prioritizing behaviors

1. Threat to health or safety

2. Frequency
Opportunities to use new behavior Occurrence of problem

3. Longevity

4. Potential for higher rates of
reinforcement

5. Importance
Skill development
Independence

6. Reduction of negative attention

7. Reinforcement for significant others
Social validity
Exercise caution when considering

8. Likelihood of success
Research
Practitioner’s experience
Environmental variables
Available resources

9. Cost-benefit
Costs include client’s time and effort

22

reactivity

Effects of assessment on behavior being assessed

Obtrusive assessment great impact
Self-monitoring most obtrusive

To reduce reactivity:
Unobtrusive methods
Repeat observations
Take effects into account

23

relevance of behavior rule

target behaviors should be selected only when it can determined that the behavior is likely to produce reinforcement in the person's natural environment

24

SO Interview

Develop behavioral descriptions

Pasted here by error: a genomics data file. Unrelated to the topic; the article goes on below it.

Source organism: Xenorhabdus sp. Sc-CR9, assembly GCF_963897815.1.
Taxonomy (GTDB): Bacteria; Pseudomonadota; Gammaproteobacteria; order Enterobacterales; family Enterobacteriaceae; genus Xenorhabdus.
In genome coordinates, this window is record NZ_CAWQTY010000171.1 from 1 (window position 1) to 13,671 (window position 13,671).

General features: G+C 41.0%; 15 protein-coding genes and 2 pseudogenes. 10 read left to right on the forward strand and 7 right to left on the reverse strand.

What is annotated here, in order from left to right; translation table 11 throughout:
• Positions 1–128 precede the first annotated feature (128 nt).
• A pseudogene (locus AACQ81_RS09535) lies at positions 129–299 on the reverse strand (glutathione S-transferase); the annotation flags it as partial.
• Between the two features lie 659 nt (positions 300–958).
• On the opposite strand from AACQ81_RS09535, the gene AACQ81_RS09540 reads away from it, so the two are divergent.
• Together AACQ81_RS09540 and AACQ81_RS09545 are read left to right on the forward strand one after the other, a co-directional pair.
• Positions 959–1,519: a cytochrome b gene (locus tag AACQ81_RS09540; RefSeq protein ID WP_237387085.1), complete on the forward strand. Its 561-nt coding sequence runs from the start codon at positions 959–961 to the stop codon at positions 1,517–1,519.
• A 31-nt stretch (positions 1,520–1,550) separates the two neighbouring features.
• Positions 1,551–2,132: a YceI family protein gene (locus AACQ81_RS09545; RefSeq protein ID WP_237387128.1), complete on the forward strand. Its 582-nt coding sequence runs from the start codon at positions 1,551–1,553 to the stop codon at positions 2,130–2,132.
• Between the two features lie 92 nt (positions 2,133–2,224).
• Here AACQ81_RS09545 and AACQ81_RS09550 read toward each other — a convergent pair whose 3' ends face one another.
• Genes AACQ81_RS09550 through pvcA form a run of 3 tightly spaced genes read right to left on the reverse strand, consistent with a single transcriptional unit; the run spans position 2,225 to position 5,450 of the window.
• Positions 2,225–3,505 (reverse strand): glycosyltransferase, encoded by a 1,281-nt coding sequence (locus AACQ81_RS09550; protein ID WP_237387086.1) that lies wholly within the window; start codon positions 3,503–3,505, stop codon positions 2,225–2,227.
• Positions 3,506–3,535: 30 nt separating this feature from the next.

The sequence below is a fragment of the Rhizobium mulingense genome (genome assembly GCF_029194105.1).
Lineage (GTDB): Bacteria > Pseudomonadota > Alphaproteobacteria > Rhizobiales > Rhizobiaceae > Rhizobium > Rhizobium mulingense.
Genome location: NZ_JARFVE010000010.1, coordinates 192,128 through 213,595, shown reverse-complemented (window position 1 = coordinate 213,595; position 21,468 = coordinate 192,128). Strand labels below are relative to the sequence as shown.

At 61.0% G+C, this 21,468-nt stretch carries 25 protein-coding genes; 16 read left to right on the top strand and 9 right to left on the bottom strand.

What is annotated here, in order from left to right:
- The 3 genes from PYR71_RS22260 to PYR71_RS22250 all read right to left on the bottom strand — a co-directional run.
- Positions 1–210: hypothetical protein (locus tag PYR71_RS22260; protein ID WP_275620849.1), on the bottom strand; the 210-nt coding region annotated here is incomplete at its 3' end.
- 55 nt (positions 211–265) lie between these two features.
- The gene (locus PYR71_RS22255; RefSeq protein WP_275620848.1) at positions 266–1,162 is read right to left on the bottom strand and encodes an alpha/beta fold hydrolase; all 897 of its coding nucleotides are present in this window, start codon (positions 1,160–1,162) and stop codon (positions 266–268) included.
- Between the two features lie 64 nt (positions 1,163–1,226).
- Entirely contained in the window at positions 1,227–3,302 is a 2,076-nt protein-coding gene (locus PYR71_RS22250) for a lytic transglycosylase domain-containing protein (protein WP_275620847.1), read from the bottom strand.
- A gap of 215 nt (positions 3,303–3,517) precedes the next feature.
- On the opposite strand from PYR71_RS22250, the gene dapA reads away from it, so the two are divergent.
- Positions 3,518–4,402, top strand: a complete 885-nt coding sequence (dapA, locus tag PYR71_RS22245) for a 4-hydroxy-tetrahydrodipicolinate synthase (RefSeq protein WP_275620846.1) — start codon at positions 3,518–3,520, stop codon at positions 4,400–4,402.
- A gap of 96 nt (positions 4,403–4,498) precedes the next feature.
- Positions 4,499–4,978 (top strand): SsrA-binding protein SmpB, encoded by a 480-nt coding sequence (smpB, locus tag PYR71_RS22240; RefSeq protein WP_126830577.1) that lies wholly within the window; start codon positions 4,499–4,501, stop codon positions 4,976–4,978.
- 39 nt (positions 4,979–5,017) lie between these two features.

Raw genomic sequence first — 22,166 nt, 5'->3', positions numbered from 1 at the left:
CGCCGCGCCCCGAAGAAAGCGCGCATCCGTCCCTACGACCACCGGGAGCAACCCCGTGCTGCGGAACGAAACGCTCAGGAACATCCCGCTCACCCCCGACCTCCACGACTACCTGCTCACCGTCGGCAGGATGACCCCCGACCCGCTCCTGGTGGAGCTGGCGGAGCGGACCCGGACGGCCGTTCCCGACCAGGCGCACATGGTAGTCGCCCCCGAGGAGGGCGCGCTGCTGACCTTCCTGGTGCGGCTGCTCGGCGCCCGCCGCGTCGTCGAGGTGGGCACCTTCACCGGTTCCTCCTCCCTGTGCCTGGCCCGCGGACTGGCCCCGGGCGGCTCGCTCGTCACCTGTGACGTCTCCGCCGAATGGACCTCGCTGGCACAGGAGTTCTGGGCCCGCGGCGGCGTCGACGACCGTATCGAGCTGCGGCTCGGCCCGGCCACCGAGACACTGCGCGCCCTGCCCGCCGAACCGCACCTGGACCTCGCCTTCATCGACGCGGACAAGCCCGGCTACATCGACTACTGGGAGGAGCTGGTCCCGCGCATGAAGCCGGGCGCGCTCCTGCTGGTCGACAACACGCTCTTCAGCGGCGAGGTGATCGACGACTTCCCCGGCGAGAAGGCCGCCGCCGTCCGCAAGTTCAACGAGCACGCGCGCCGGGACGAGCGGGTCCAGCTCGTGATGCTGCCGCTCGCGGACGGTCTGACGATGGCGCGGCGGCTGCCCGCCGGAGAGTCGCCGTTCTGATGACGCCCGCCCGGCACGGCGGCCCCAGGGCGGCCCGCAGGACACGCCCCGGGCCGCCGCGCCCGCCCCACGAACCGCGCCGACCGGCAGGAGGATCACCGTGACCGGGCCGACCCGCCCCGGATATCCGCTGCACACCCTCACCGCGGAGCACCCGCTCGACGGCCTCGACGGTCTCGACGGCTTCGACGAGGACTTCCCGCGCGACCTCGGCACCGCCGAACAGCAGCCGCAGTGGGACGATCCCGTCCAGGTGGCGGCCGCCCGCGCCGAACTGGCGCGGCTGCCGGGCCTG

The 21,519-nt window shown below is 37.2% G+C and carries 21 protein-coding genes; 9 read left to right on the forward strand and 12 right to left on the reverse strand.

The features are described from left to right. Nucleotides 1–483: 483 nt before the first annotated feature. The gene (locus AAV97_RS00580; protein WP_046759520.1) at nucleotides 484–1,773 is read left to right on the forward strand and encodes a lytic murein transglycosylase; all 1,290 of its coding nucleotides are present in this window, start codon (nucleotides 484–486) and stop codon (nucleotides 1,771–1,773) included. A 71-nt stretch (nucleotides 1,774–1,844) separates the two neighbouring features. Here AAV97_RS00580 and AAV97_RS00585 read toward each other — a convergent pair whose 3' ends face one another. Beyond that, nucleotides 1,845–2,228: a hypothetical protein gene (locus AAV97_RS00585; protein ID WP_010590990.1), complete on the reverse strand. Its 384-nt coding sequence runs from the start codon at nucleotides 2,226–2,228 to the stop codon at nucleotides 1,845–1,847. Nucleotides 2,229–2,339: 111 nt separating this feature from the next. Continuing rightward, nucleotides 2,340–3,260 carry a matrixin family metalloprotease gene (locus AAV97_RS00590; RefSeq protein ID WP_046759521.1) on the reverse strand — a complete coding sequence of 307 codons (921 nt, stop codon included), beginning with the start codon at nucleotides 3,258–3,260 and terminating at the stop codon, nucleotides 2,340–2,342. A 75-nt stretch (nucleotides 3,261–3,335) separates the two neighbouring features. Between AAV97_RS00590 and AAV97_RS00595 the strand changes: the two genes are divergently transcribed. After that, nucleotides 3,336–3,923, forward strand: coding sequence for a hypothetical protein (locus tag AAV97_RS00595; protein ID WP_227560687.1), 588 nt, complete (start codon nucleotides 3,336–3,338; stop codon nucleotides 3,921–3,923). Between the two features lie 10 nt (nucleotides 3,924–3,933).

What, when, how
Avoid ‘why’

Move from general to specific

Determine participation

25

social validity

change behaviors to an extent that a person's life is changed in a positive and meaningful way

Consider whose behavior is being assessed and why

Unacceptable to change behavior primarily for benefit of others

To what extent will proposed change improve the person’s life?

26

Standardized tests

Consistent administration

Compares performance to specified criteria

Norm-referenced

Limitations
Do not specify target behaviors
Do not provide direct measure of behavior
Licensing requirements (ex: psychologist only)

27

target behavior

the specific behavior selected for change

28

Target Behavior Ranking Matrix

Numerical rating of potential target behaviors

Increase client, parent, and staff participation

Resolve conflict

Build consensus

29

topography-based definition

definition identifies instances of the target by the shape or form of the behavior

used when behavior analyst does not have direct, reliable, or easy access to functional outcomes
Cannot rely on function of behavior because each occurrence does not produce relevant outcome

When the relevant outcome is sometimes produced by undesirable variations of the response class
E.g., A basketball player scores with a sloppy shot from the free throw line
Definition should encompass all response forms that produce relevant outcomes